How Smart Is a 'Smart Home'?

The business case for smart homes has yet to be made. 


Connected, or "smart," homes have been in the news lately—but not always for the best of reasons.

Google had to issue an alert about the need to strengthen passwords on its Nest security cameras because a disturbing number were being hacked. One hacker spewed racist epithets into a family's living room. (It's not bad enough that you've hacked into their homes?) A second hacker peered into a baby's room. Another report says that hacker also turned up the family's Nest thermostat. In what strikes me as a less-than-savvy PR move, Nest blamed the users. It said their passwords had been hacked independent of Nest, and the users were at fault for using those same passwords on their Nest devices. 

But privacy concerns—the bugaboo of our age, it seems—aren't slowing interest in the space.

Systems for detecting water leaks, from companies such as Roost, were prominent at the Consumer Electronics Show in Las Vegas last month, and they have made progress. Some can now simply be attached to the line coming into a house and can detect a leak anywhere in the system. The sensors can automatically shut off the water when a leak is detected and can alert your smart phone. 

Funding continues to pour in to startups in the space, such as Kangaroo (simple motion sensors), Wyze Cam (security cameras) and igloohome (smart locks). Aviva provided some validation by announcing in November that it was buying Neos, a startup offering an array of smart home devices.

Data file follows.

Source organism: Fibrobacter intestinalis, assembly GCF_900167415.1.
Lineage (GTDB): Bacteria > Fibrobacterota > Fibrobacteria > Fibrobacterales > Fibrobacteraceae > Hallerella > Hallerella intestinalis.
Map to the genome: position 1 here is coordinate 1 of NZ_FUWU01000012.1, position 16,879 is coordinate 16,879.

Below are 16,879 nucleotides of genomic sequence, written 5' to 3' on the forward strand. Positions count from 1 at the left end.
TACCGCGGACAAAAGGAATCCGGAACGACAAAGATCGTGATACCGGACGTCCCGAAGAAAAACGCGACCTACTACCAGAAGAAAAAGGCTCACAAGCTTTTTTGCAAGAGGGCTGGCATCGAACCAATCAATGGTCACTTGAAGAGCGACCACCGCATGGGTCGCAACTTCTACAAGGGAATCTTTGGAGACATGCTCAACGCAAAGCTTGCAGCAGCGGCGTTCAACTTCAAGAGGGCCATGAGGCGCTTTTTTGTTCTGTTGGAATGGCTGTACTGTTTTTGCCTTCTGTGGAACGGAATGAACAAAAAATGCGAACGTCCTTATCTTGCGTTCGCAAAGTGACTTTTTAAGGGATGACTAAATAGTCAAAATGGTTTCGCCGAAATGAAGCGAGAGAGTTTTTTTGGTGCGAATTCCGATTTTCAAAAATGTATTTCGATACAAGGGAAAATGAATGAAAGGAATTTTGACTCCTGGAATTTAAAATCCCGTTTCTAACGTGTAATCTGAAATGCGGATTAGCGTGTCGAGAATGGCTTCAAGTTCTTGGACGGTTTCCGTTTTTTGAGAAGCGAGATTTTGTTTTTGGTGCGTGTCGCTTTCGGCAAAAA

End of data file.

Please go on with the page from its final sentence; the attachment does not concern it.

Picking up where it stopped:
The profusion of smart assistants in the home—notably the Amazon Echo, Google Home and the Apple HomePod—also gives smart devices a hub so they can easily relay information to your phone, to a home security monitor and so on. Those assistants greatly simplify some technical issues and should mean, for instance, that someone like the Allstate Mayhem character won't actually be able to stare into the camera in your Amazon Ring doorbell and dare you to watch as he steals your car. He might be caught by alert authorities before he even left the driveway. (Great ad, though, right?)

But I think the business case for smart homes has yet to be made.

I confess to being jaded because I've been hearing about smart homes since the early 1990s. I even knew people who, based on the far-more-limited technology available at the time, wired their homes so they could, for instance, control the lights remotely and simulate normal use even while on vacation. (That's what happens when you hang out with Silicon Valley types who have more money, time and technical expertise than they know what to do with.)

I think we'll get to smart homes. But I'm waiting to see major insurers decide that, say, the water leak sensors are so inexpensive and can reliably prevent so many leaks that it's worth cutting rates for everyone who has one—without making me vulnerable to some hacker who wants to curse at me, watch my kids and play with my thermostat. We're not there yet.

Have a great week.

Paul Carroll

Paul Carroll

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Paul Carroll

Paul Carroll is the editor-in-chief of Insurance Thought Leadership.

He is also co-author of A Brief History of a Perfect Future: Inventing the Future We Can Proudly Leave Our Kids by 2050 and Billion Dollar Lessons: What You Can Learn From the Most Inexcusable Business Failures of the Last 25 Years and the author of a best-seller on IBM, published in 1993.

Carroll spent 17 years at the Wall Street Journal as an editor and reporter; he was nominated twice for the Pulitzer Prize. He later was a finalist for a National Magazine Award.


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